Siobhan Hewlett (Wikipedia)
Siobhan Hewlett is an Irish film, television, radio and theatre actress. She is also a producer, poet and artist. Siobhán and her film director brother, Patrick, started the production company Rabbit in the Moon productions in early 2015.
Hewlett is to start shooting the leading role of journalist Faith Harrington in The Show, a feature film created by comic book writer Alan Moore. Hewlett is also producing and starring in a feature length adaptation of short story, The Thing About Cassandra by Neil Gaiman.
Hewlett, alongside family friend Benedict Cumberbatch was chosen to represent The Royal Marsden Cancer Charity as one of their ambassadors in 2017.
Hewlett was born in London and grew up between the west coast of Ireland and Whitstable in Kent. Her father was the comedy sitcom actor Donald Hewlett, known for his roles in It Ain’t Half Hot Mum and You Rang, M’Lord?. Her mother is the actress Therese McMurray. Hewlett attended Wellesley House School, Downe House School and The King’s School, Canterbury on art scholarships. Whilst at The King’s School, Canterbury, she was spotted in a production by the theatrical agent Lorraine Hamilton and subsequently studied acting at Webber Douglas Academy of Dramatic Art in London, graduating in 2003.
Hewlett’s grandmother was the last Captain of The Bluebells, a high-kicking dance troupe who performed around Europe and South America in the 1920s and ’30s, working with Mistinguett, Josephine Baker and Jacques Tati. Siobhan’s grandfather was a renowned vaudeville knockabout comic. Her maternal grandparents were variety artists represented by Lew Grade who met whilst performing for the judges and diplomats at the Nuremberg War Trials. Her great-grandmother was the world-famous contortionist Cochranes “Eve”.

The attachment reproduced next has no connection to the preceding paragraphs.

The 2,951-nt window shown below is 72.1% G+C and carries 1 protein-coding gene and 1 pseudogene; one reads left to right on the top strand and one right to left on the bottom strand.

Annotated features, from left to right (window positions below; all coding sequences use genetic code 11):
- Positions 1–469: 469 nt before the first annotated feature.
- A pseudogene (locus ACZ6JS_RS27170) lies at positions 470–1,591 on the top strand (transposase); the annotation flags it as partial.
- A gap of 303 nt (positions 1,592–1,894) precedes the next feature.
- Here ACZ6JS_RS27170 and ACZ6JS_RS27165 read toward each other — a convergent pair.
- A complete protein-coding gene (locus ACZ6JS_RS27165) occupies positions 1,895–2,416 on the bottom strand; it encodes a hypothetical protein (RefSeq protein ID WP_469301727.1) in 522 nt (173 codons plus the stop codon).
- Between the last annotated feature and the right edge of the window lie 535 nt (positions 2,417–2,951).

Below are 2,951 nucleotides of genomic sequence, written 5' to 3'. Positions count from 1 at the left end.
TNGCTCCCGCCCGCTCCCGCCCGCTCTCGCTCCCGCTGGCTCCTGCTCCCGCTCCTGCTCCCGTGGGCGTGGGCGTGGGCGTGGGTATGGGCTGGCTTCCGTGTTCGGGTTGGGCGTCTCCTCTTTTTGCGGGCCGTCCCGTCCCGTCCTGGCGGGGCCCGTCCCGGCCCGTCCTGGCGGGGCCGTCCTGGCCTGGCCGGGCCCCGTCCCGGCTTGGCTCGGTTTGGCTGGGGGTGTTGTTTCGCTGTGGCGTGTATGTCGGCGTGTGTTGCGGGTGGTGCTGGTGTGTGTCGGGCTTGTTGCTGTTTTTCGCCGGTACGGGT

Whilst still at drama school at 19, Hewlett was chosen by French film director Antoine de Caunes to play the leading role in Monsieur N, a role that required she learnt French.
She starred at the Donmar Warehouse opposite Simon Russell Beale in Christopher Hampton‘s play The Philanthropist to critical acclaim. “The luscious and accomplished Araminta was played by the luscious and accomplished Siobhan Hewlett, whose electrifying stage presence would have stolen any other show.” -The independent “And can there have been a funnier seduction scene when Siobhan Hewlett, who gives the vamp the perfect amount of boisterous blankness, ruffles Simon Russell Beale’s hair.”- The Times
Hewlett starred in the British comedy series Fortysomething opposite Hugh Laurie and Benedict Cumberbatch for ITV.
Hewlett played the leading role in Irina Palm, the indie hit at the Berlin international Film Festival, opposite Marianne Faithfull and Kevin Bishop.
In 2012, Hewlett started working with comic book writer Alan Moore and photographer/director Mitch Jenkins on a series of films “Showpieces”. The first starred her solely in the role of “Faith,” a journalist from Northampton. “Showpieces” is part of a vast new occult noir fiction called The Show. The first part of the story is told through three episodic short films – ‘Show Pieces’. Show Pieces’ are the first films by Alan Moore written specifically for the screen. The development of the short films led to the creation of a book featuring the full colour storyboards, the original screenplays and additional background material written by Alan Moore about the universe of The Show. Set in the town of Northampton, UK, Show Pieces is an occult noir thriller starring Hewlett, Darrell D’Silva and Andrew Buckley. Alan Moore also appears playing a small but important part in the story. Hewlett worked as executive producer on “Showpieces”.
Hewlett is a singer, published artist and poet. Her first exhibition was at The Osborne Studio Gallery, Belgravia, London in 2008.
Hewlett’s theatre credits include Kitty in Etta Jenks and the Finborough Theatre with Chris O’Dowd, Daniela Nardini and Clarke Peters, directed by Che Walker; Ginny in Relatively Speaking with Peter Bowles; The Waltz of the Toreadors at Chichester Festival Theatredirected by Angus Jackson; and Donny’s Brain by Rona Munro at Hampstead Theatre opposite Ryan Early.